There is a black mountain bike mounted high on the wall inside the door, above a portrait of a handsome young man. On the crossbar of the bicycle is a yellow banner reading “Paul Coveney 1994 – 2020”.

Paul was a Penny Dinners volunteer, and part of the recovery group which meets every week at the charity’s premises. During the pandemic, he was an integral part of the Knight Riders, a group of volunteers who cycled around the city every evening delivering food packages to Cork’s homeless community through the various lockdowns, when the tide of humanity went out from the city, leaving behind those who had nowhere else to go.

Paul was a gentle, kind person whose life ended tragically two years ago, and he is fondly remembered by his friends and fellow volunteers.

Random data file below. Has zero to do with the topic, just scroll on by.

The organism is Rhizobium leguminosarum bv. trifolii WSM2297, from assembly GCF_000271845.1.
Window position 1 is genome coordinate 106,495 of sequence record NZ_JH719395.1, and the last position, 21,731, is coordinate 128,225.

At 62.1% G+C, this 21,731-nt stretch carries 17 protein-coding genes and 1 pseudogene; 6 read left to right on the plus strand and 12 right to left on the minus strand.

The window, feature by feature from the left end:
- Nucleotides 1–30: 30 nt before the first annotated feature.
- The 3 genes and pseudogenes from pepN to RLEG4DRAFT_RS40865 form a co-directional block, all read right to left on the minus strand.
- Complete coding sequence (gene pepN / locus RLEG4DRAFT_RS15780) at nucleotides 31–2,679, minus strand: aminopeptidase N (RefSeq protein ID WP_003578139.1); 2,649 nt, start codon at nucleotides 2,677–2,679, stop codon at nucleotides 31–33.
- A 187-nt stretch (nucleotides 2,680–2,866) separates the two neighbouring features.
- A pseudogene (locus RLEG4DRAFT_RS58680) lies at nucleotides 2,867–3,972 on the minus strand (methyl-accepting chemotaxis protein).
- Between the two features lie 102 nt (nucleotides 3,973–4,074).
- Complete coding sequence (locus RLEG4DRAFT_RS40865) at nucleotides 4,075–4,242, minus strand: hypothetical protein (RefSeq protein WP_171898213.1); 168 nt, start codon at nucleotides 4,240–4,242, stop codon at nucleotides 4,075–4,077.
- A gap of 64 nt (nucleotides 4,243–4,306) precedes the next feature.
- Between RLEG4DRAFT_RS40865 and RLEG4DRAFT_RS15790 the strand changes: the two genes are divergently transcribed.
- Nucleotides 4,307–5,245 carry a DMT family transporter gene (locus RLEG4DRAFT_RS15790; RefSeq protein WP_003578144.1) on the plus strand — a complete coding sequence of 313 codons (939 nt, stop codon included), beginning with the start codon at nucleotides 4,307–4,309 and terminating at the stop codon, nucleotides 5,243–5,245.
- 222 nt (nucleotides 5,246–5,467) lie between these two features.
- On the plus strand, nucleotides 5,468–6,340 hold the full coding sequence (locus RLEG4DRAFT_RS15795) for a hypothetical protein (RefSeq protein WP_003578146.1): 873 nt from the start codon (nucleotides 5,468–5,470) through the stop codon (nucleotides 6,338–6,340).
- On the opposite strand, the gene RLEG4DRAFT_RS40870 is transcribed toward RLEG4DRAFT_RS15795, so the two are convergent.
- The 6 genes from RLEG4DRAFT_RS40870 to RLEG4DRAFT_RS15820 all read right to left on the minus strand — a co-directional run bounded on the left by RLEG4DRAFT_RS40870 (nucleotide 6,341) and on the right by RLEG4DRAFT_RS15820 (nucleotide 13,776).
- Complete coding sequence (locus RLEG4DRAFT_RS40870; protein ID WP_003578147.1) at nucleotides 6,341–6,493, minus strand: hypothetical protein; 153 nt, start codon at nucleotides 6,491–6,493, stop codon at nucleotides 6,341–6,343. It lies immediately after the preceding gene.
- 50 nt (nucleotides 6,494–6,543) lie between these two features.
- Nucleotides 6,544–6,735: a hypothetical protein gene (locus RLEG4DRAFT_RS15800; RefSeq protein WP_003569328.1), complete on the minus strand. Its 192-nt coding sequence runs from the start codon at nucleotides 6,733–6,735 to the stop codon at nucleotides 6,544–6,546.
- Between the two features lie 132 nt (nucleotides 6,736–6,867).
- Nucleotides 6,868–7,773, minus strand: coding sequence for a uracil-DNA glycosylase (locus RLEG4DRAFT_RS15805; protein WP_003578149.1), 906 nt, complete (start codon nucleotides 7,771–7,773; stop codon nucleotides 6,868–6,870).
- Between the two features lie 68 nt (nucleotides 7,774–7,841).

The warehouse is where Penny Dinners volunteers prepare hampers to distribute. Tomas says each hamper would contain the makings of a decent weekly shop for an average family.

“For a family, it’s a good dig-out. You would still probably need to add fresh fruit and veg and some meat, so with that, you might even get two weeks out of a hamper,” he says.

Adrian Duggan and Vincey Murray are on duty today, and Adrian lists the usual non-perishable food items which make up a hamper.

“You have two cereals, one porridge, two boxes of teabags, jam, coffee, sugar, Ambrosia rice, fruit cocktail, custard, jelly, gravy, biscuits, crackers, sweets for kids, beans, peas, noodles, curry, spaghetti, soup, red sauces, brown sauces, salt, rice, spaghetti sauce, tins of tomatoes, tuna, sweetcorn, all for dinners that are easy to cook,” Adrian says.